I see no reason why reasons (a)-(d) all could not have contributed to the economic situation. I think that the recalculation is what will slow things from returning to normal quickly. Were the problem merely some combination of (a), (c), and (d), fixing that problem would fix the economy. However, the recalculation that must also occur cannot be sped up, and we must be patient while that happens.

Taking steps to fix (a), (c), and (d) should be fine so long as we do not prolong the recalculation part. Unfortunately, most politicians want to do just that.

Greg Ransom writes:

Hayek macro = a + b+ c

winterspeak writes:

Gary Chartier: If the money the Government spends is kept spent on housing or consumer goods or investment, it is not saved (at least not in any normal sense of the term used in account, national and regular). And spending is inflationary.

If the money is kept under the mattress or in a bank account, or used to pay down debt, it is saved. This is not inflationary, by definition.

When the private sector wants to increase savings, aggregate demand falls and you get unemployment. If Government deficits fund this desire to save, it will support aggregate demand and you do not get unemployment.

So, I ask again, if the money is SAVED, how can you get inflation? Imagine this happened through a payroll tax holiday, don't you think some people might spend a little more?

bakho writes:

You left out the oil shock. Here in the Midwest, EVERY oil shock since the 1970s has been accompanied by a downturn in the auto industry. People "recalcuate" their transportation budget. Because more money is going to gas, less money is going to buying new cars. BigAuto made some changes that adversely affected auto sales. The price of vehicles (especially the domestic Big3) increased and the payment periods were extended from 3 years to 5 or even 7 years. This means that many of the vehicles are underwater (more is owed than their trade in value) for an extended period of time. Auto purchases dropped by almost 50% in this recesssion. This affect is more regional, but some of the highest US unemployment is in auto and auto parts manufacturing states.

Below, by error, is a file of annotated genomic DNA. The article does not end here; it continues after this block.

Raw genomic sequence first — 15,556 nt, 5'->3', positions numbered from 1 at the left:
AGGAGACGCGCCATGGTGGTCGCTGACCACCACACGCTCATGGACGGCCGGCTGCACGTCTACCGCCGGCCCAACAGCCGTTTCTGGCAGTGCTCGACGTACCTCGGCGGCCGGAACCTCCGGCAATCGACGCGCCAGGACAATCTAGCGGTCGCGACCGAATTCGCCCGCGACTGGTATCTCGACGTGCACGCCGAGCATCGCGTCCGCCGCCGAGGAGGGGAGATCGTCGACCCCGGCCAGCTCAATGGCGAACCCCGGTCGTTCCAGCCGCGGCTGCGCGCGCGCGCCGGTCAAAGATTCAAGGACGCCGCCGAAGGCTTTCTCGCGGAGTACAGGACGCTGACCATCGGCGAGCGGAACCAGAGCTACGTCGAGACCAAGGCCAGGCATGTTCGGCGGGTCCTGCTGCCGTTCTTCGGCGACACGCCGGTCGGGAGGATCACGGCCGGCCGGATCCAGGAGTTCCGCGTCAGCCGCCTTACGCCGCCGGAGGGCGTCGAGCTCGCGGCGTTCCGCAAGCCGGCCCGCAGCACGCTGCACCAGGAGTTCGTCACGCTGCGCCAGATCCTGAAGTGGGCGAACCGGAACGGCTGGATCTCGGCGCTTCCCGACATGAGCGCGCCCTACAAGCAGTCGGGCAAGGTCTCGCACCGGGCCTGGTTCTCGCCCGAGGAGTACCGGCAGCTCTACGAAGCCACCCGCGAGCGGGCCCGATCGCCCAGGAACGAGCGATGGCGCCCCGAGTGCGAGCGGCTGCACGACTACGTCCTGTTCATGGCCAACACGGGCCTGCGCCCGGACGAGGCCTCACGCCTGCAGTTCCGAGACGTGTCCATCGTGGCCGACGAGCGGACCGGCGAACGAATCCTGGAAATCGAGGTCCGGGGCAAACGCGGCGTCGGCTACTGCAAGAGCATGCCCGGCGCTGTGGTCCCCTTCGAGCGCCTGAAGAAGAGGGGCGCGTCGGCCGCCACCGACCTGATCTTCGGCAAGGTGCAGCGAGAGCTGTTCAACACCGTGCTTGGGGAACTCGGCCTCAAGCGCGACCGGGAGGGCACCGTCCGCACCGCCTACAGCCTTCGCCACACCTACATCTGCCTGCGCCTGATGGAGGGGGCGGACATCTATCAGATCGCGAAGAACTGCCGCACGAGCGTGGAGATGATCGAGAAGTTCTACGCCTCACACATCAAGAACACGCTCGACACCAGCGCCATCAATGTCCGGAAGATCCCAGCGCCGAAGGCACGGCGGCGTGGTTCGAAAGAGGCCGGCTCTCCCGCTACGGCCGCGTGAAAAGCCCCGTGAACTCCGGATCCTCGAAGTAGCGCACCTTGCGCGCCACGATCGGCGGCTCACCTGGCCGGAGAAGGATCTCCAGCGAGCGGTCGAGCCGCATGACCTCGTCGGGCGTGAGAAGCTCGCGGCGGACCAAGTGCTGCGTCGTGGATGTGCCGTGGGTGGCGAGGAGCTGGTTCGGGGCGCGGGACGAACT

winterspeak writes:

Bakho: Your oil shock point is excellent. Energy prices can increase CPI in the absence of too much money.

StatsGuy writes:

You are grossly misstating Ssumner, and being too kind (if that is possible) to the VAR model.

Ssumner's argument is about changes to the expected future path of inflation, not to historical or even present inflation. (And I suspect his real argument is about changes to the expected future path of NGDP...) The future path may, or may not, materialize - which is reflected in volatility of rate spreads during the period in question.

Good luck modeling this dynamic in a VAR model...

BTW, I left a more detailed critique of your other responses to Ssumner at his blog in the comments here:

JP Koning writes:

Arnold, you say:

"I would say that it is a medium of exchange because it is a temporary store of value, so that I am willing to lump together the store of value function and the medium of exchange function."


"The way I see it, there is a lot of substitutability among stores of value, including among temporary stores of value."

But in earlier posts you say several times, something to the effect that:

"I do not think that attaching significance to money as a store of value is the right way to pursue macro"

I am having troubles pinning you down on money and its role as a store of value.

rvman writes:


Risk aversion didn't go anywhere, I don't think. What happened was that the level of risk of a class of assets which had previously been perceived as "low risk" suddenly was revealed to be of a much higher risk class. Since investors tend to have a relatively stable level of desired risk/reward combination, everyone suddenly found themselves with a much higher-risk portfolio than they wanted.

This meant everyone wanted to sell that newly believed/known-to-be-risky class, demand for higher-risk instruments crashed, and demand for the remaining low-risk properties rose. Hence, treasury yields went to approximately zero, the mortgage swaps crashed, taking with them the banks which had depended the most on them as a low risk instrument. This was your spread-issue, not some kind of exogenous shock to risk-aversion itself. (Simultaneously, the newly-risky class suddenly lost liquidity, which threw portfolios out of balance on liquidity, on top of the risk imbalance.)

Since everyone was rebalancing back to low risk and liquid, no one wanted to loan money to anything remotely risky, killing the corporate bond market and through that the private investment market. This put the final bullet into a bunch of zombie companies (like GM) who had been 'surviving' on credit, and a cascade of bad investments walking became bad investments dead.

The federal interventions did tamp the liquidity issue down, but they did not (because they could not) entirely restore the status quo ante with regards to the mortgage instruments' risk profile, and so couldn't prevent the collapse - Federal money or no, everyone still needed to get their portfolios rebalanced, completely aside from short-run macroeconomic expectations.